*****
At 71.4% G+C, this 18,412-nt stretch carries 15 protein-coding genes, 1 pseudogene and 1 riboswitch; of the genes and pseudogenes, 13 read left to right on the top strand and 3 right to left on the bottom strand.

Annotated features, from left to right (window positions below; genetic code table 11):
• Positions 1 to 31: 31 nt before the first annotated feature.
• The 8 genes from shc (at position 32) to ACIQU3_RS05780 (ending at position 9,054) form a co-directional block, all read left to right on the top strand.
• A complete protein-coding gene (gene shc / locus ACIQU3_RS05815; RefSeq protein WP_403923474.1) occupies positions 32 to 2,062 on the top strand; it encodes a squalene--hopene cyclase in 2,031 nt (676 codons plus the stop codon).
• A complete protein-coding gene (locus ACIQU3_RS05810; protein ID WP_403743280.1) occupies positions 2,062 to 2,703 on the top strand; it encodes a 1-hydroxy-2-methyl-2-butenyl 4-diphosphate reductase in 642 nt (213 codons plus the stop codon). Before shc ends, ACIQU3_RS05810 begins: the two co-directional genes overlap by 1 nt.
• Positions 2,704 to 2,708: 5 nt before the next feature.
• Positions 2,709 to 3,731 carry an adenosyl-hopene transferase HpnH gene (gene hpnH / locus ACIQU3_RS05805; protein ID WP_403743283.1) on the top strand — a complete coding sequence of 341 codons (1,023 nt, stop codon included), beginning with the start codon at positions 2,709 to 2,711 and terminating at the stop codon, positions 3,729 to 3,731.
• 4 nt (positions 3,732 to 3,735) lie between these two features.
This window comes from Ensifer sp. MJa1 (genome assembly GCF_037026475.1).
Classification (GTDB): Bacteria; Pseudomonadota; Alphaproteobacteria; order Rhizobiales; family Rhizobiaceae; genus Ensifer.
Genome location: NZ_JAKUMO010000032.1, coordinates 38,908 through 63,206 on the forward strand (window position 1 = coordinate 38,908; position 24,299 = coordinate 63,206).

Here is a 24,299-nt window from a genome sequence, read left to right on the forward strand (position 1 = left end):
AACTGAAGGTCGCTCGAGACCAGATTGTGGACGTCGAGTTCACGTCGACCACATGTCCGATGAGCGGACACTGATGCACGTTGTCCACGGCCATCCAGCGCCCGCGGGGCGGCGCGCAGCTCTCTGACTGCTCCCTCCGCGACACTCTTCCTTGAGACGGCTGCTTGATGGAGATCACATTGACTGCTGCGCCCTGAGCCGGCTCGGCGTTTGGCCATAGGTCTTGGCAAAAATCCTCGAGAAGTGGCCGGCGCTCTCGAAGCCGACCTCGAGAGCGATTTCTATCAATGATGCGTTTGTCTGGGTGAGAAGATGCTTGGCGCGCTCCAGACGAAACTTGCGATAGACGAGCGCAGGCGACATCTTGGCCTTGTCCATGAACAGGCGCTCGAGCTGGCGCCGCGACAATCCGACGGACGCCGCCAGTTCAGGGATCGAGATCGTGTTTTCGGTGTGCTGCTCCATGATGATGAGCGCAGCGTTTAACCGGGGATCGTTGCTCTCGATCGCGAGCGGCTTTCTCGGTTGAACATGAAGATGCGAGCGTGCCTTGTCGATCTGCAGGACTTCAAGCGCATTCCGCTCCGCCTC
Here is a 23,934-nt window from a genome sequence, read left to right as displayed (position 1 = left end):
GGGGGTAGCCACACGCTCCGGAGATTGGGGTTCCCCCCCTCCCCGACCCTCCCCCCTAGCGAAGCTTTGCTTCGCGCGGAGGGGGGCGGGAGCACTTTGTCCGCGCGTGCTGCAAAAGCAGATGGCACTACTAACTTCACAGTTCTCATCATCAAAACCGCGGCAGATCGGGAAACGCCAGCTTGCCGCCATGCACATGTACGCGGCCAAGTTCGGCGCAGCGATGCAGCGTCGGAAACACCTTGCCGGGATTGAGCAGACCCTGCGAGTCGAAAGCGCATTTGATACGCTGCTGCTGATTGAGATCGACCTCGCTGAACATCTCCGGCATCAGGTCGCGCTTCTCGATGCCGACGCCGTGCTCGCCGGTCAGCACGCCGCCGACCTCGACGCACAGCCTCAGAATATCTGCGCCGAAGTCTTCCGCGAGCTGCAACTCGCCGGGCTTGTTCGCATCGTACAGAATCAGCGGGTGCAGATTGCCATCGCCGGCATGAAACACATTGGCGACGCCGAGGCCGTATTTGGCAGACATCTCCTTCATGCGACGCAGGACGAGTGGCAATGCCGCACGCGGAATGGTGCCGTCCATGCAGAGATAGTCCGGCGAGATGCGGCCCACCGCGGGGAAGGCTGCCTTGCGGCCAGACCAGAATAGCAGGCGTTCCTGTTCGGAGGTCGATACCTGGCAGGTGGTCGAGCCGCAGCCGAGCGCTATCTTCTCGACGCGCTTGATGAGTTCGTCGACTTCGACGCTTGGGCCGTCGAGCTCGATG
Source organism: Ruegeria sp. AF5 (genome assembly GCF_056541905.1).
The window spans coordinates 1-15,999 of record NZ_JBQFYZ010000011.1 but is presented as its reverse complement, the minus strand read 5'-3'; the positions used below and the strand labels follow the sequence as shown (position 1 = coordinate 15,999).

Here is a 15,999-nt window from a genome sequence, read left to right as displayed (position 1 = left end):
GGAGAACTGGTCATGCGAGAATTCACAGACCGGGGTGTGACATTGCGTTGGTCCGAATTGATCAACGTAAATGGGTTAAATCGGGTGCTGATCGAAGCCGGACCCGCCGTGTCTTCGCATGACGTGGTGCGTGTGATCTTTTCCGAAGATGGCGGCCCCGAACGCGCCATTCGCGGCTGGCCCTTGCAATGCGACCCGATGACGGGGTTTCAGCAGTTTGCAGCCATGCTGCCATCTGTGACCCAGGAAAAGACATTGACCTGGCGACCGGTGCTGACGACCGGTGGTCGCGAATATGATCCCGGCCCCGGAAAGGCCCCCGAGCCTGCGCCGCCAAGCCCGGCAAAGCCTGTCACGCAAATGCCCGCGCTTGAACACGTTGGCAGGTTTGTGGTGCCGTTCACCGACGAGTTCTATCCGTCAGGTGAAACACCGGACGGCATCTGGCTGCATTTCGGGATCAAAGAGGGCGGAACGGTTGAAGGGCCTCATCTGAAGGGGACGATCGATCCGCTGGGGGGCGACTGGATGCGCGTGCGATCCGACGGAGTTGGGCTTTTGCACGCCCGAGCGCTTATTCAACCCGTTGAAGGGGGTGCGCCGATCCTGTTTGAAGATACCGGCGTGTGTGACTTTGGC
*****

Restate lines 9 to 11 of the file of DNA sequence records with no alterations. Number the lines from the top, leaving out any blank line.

• 4 nt (positions 3,732 to 3,735) lie between these two features.
This window comes from Ensifer sp. MJa1 (genome assembly GCF_037026475.1).
Classification (GTDB): Bacteria; Pseudomonadota; Alphaproteobacteria; order Rhizobiales; family Rhizobiaceae; genus Ensifer.